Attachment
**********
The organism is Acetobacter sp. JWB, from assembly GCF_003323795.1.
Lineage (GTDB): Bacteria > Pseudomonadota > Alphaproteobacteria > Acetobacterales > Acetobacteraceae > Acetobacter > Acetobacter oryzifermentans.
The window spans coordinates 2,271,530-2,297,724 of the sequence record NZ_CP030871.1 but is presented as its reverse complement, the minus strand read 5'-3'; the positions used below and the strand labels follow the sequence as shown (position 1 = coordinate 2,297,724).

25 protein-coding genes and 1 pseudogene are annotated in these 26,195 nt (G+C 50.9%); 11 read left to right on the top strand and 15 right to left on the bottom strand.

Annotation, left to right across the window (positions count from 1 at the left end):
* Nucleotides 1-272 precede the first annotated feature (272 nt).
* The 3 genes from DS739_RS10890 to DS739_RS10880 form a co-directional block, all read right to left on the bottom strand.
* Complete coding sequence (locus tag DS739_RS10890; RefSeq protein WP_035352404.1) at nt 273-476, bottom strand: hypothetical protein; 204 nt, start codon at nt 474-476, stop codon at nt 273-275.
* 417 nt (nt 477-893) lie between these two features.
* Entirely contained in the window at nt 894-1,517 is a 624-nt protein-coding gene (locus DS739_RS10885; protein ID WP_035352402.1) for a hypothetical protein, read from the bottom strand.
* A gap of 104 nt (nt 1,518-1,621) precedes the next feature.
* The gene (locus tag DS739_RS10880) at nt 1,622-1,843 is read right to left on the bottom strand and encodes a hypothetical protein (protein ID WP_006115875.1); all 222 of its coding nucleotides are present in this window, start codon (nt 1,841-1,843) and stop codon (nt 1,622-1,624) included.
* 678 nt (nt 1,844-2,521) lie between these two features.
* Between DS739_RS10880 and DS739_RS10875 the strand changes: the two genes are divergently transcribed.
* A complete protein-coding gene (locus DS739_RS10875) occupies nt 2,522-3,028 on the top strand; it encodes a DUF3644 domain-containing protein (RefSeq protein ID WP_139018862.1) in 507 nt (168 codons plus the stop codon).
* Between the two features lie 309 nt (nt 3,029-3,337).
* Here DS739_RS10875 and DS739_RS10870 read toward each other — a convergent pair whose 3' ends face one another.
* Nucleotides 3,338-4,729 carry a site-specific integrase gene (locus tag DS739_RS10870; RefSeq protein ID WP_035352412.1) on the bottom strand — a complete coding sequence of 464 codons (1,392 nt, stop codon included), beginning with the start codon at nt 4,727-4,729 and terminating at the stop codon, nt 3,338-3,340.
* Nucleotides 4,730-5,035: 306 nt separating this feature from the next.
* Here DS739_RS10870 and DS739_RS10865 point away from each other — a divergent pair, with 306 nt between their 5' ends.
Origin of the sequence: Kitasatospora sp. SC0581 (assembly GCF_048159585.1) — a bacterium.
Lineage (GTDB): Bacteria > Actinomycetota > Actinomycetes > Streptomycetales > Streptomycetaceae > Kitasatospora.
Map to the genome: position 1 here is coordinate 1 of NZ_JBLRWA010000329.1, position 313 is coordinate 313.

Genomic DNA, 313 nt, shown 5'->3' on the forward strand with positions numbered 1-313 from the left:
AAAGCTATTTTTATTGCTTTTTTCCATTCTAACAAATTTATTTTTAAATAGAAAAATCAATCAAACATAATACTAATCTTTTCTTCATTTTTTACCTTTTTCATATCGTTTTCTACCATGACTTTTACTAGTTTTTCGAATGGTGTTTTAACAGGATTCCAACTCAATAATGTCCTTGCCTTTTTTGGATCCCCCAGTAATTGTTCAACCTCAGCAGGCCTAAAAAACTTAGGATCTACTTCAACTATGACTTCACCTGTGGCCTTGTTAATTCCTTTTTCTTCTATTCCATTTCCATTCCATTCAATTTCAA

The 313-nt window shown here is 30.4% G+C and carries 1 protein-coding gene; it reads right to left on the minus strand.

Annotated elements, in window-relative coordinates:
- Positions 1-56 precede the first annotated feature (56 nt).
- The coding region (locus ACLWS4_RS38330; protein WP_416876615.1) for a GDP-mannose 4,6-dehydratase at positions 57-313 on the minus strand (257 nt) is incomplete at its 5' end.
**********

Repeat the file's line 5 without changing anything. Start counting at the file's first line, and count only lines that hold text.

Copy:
Annotation, left to right across the window (positions count from 1 at the left end):